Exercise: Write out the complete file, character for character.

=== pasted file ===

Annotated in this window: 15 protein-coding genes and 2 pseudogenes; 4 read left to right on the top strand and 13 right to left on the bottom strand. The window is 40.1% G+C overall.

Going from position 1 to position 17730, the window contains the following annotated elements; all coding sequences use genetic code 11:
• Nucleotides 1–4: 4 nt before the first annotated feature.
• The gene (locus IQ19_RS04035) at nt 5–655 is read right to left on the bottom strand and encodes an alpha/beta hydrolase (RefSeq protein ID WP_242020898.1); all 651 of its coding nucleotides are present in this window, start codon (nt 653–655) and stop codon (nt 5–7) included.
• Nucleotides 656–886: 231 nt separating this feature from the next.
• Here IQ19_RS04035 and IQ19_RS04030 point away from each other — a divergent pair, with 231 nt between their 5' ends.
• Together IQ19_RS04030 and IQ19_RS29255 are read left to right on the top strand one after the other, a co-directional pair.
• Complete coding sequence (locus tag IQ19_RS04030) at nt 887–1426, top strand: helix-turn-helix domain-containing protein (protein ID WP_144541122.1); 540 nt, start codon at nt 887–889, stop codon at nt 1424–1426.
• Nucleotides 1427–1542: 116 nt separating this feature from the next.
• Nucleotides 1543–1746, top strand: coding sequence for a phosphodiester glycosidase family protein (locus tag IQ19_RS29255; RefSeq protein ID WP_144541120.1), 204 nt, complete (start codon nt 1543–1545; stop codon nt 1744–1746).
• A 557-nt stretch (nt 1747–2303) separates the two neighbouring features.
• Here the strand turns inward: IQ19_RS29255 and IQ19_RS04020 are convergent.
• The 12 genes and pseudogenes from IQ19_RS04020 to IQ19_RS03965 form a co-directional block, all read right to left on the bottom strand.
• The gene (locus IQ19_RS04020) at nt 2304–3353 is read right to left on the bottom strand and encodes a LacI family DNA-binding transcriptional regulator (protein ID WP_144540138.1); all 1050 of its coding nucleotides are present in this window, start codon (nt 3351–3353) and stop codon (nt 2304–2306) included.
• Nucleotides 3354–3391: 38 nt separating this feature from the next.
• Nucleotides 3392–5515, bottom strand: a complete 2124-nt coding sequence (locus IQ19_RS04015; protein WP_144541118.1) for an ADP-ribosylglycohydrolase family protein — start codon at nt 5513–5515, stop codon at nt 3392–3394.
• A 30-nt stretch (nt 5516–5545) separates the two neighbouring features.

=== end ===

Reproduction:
Annotated in this window: 15 protein-coding genes and 2 pseudogenes; 4 read left to right on the top strand and 13 right to left on the bottom strand. The window is 40.1% G+C overall.

Going from position 1 to position 17730, the window contains the following annotated elements; all coding sequences use genetic code 11:
• Nucleotides 1–4: 4 nt before the first annotated feature.
• The gene (locus IQ19_RS04035) at nt 5–655 is read right to left on the bottom strand and encodes an alpha/beta hydrolase (RefSeq protein ID WP_242020898.1); all 651 of its coding nucleotides are present in this window, start codon (nt 653–655) and stop codon (nt 5–7) included.
• Nucleotides 656–886: 231 nt separating this feature from the next.
• Here IQ19_RS04035 and IQ19_RS04030 point away from each other — a divergent pair, with 231 nt between their 5' ends.
• Together IQ19_RS04030 and IQ19_RS29255 are read left to right on the top strand one after the other, a co-directional pair.
• Complete coding sequence (locus tag IQ19_RS04030) at nt 887–1426, top strand: helix-turn-helix domain-containing protein (protein ID WP_144541122.1); 540 nt, start codon at nt 887–889, stop codon at nt 1424–1426.
• Nucleotides 1427–1542: 116 nt separating this feature from the next.
• Nucleotides 1543–1746, top strand: coding sequence for a phosphodiester glycosidase family protein (locus tag IQ19_RS29255; RefSeq protein ID WP_144541120.1), 204 nt, complete (start codon nt 1543–1545; stop codon nt 1744–1746).
• A 557-nt stretch (nt 1747–2303) separates the two neighbouring features.
• Here the strand turns inward: IQ19_RS29255 and IQ19_RS04020 are convergent.
• The 12 genes and pseudogenes from IQ19_RS04020 to IQ19_RS03965 form a co-directional block, all read right to left on the bottom strand.
• The gene (locus IQ19_RS04020) at nt 2304–3353 is read right to left on the bottom strand and encodes a LacI family DNA-binding transcriptional regulator (protein ID WP_144540138.1); all 1050 of its coding nucleotides are present in this window, start codon (nt 3351–3353) and stop codon (nt 2304–2306) included.
• Nucleotides 3354–3391: 38 nt separating this feature from the next.
• Nucleotides 3392–5515, bottom strand: a complete 2124-nt coding sequence (locus IQ19_RS04015; protein WP_144541118.1) for an ADP-ribosylglycohydrolase family protein — start codon at nt 5513–5515, stop codon at nt 3392–3394.
• A 30-nt stretch (nt 5516–5545) separates the two neighbouring features.